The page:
Since January is the month Alexander Garden was born, let’s take a timely look at the popular shrub that commemorates him.
note: Often the purpose of links is to indicate further information is available on related topics. The links here are independent, which means this web site has nothing to do with them!
The Frost of Death was on the Pane—
“Secure your Flower,” said he.
Like Sailors fighting with a Leak
We fought Mortality—
In the past few years, many people who have grown gardenias outdoors have shared Emily Dickinson’s lament for the unspecified vegetable victim from poem F 1130. You may wonder just what the hardiest gardenia varieties are. The answer is developing, so let’s consider what we know about what’s available. Read more
note: Links indicate further information is available on related topics. Most are independent, but some help support this web site.
People frequently declare our time the Social Era. You’ve heard that term before, haven’t you? We won’t find naming winter storms among Nilofer Merchant’s new Rules for the Social Era, but lately our human tendency to personify everything inanimate has been applied in yet another way.
We’re far from the only culture with this tendency to look at the world around us and create characters. Every culture has! If we look back in time, the wind and weather provide good examples. (Pssst! Would you like to add a word to your vocabulary? There’s a term for making characters of wind and weather. Doing this is called physitheism.)
I hope that crazy word didn’t blow you away! It is pretty abstract, and might leave you groping for examples. So what were some of these breezy, gusty epithets, and how far back in history do they go?Read more
“Up to the age of thirty, or beyond it, poetry of many kinds, such as the works of Milton, Gray, Byron, Wordsworth, Coleridge, and Shelley, gave me great pleasure . . . But now for many years I cannot endure to read a line of poetry; . . . My mind seems to have become a kind of machine for grinding general laws out of large collections of facts . . . If I had my life to live over again, I would have made a rule to read some poetry and listen to some music at least once every week. The loss of these tastes is a loss of happiness, and may possibly be injurious to the intellect, and more probably to the moral character, by enfeebling the emotional part of our nature.”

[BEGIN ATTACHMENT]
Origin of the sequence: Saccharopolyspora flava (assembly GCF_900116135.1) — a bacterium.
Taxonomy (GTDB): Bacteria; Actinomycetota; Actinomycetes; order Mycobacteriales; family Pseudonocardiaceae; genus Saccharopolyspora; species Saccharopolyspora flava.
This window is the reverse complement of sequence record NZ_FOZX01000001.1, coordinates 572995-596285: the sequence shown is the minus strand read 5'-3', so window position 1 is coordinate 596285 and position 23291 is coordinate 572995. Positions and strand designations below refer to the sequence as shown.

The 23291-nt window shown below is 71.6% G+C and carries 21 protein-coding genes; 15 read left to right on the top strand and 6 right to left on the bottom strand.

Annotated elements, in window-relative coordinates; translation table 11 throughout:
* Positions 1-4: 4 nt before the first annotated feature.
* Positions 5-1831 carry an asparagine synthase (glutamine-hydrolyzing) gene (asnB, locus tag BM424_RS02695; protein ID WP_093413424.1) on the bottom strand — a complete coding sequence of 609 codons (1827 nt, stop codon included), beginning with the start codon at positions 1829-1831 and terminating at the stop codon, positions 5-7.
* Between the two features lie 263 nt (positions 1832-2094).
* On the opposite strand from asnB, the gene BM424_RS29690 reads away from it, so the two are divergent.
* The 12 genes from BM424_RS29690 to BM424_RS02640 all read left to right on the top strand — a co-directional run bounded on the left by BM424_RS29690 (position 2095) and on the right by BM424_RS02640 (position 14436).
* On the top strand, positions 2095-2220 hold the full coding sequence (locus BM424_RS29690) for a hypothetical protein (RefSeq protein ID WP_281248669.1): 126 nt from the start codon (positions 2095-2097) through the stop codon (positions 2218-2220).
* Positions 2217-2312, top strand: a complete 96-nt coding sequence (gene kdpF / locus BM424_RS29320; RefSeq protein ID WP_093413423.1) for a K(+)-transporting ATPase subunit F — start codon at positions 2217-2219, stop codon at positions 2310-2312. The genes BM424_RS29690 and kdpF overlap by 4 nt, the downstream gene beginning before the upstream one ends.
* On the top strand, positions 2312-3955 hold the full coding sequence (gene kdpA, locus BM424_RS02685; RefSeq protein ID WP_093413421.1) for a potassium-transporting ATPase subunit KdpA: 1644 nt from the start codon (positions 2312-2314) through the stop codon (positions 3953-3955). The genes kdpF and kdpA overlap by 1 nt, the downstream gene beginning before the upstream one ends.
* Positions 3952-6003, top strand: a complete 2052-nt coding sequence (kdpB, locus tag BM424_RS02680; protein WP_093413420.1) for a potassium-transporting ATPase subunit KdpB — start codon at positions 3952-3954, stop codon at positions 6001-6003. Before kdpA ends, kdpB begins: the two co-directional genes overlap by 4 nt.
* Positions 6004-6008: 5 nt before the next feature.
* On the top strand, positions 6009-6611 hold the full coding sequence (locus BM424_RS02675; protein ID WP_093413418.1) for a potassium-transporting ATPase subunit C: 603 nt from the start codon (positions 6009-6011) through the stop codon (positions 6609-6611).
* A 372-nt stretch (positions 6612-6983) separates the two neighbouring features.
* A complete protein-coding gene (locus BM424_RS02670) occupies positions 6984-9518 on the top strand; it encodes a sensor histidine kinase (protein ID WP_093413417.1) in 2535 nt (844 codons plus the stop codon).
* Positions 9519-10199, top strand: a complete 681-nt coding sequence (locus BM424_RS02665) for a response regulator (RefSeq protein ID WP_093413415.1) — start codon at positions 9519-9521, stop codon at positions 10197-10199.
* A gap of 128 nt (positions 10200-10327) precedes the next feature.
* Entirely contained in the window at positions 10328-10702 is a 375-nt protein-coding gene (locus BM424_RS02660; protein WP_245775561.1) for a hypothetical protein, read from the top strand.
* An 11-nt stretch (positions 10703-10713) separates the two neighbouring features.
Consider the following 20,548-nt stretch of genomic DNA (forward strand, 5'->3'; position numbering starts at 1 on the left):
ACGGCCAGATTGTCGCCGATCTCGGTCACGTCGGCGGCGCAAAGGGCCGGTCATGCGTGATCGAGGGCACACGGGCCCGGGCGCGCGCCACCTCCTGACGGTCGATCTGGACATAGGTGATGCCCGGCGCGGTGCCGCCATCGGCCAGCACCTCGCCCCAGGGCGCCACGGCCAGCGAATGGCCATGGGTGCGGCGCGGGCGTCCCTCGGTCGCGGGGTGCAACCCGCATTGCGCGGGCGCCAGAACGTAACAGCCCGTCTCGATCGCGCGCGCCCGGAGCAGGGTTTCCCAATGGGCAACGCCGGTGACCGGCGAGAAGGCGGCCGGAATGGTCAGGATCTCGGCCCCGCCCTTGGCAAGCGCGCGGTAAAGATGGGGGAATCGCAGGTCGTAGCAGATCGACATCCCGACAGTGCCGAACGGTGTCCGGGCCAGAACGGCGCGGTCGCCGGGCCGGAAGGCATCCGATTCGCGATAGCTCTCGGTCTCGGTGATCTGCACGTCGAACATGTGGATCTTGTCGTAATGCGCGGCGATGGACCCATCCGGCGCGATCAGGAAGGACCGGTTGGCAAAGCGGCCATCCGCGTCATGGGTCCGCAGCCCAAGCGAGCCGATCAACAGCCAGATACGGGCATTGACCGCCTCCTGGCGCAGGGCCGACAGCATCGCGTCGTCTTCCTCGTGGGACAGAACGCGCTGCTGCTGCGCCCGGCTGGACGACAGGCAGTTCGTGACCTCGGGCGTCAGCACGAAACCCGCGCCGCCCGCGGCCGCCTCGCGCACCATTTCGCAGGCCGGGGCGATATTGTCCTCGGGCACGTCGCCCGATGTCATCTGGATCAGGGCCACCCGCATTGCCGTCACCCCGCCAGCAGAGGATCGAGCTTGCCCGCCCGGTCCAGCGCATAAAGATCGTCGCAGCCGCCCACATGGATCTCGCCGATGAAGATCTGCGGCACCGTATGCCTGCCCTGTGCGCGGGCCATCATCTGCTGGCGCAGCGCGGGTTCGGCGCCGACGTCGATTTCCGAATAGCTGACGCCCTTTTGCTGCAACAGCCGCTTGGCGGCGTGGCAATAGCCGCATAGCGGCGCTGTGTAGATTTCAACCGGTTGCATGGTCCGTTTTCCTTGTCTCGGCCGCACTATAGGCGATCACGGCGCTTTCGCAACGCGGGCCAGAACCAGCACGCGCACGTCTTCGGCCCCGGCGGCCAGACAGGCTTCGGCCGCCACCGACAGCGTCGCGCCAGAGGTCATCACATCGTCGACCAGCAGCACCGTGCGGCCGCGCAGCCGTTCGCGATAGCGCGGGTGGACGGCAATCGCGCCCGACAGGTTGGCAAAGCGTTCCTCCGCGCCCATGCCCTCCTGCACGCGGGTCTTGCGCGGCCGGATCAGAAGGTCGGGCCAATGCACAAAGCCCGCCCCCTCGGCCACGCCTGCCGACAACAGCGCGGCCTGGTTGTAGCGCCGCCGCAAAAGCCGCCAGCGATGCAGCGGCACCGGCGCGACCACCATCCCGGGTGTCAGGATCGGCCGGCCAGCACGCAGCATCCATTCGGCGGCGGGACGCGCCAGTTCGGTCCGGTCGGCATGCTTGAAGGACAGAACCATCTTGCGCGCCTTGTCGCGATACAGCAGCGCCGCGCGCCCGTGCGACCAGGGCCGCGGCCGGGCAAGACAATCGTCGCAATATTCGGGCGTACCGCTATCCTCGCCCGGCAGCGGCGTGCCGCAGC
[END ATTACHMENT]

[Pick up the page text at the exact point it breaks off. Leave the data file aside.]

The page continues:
note: Often the purpose of links is to indicate further information is available on related topics. Most links are independent, but some help support this web site.
A human being would certainly not grow to be seventy or eighty years old if this longevity had no meaning for the species. The afternoon of human life must also have a significance of its own and cannot be merely a pitiful appendage to life’s morning.
The Silver Locks (1809)
by Felicia Hemans
“addressed to an aged friend”
Though youth may boast the curls that flow
In sunny waves of auburn glow; As graceful on thy hoary head
Has Time the robe of honor spread,
And there, oh! softly, softly shed
His wreath of snow!
“The chief beauty about time
is that you cannot waste it in advance.
The next year, the next day, the next hour
are lying ready for you,
as perfect, as unspoiled,
as if you had never wasted or misapplied
a single moment in all your life.
You can turn over a new leaf Read more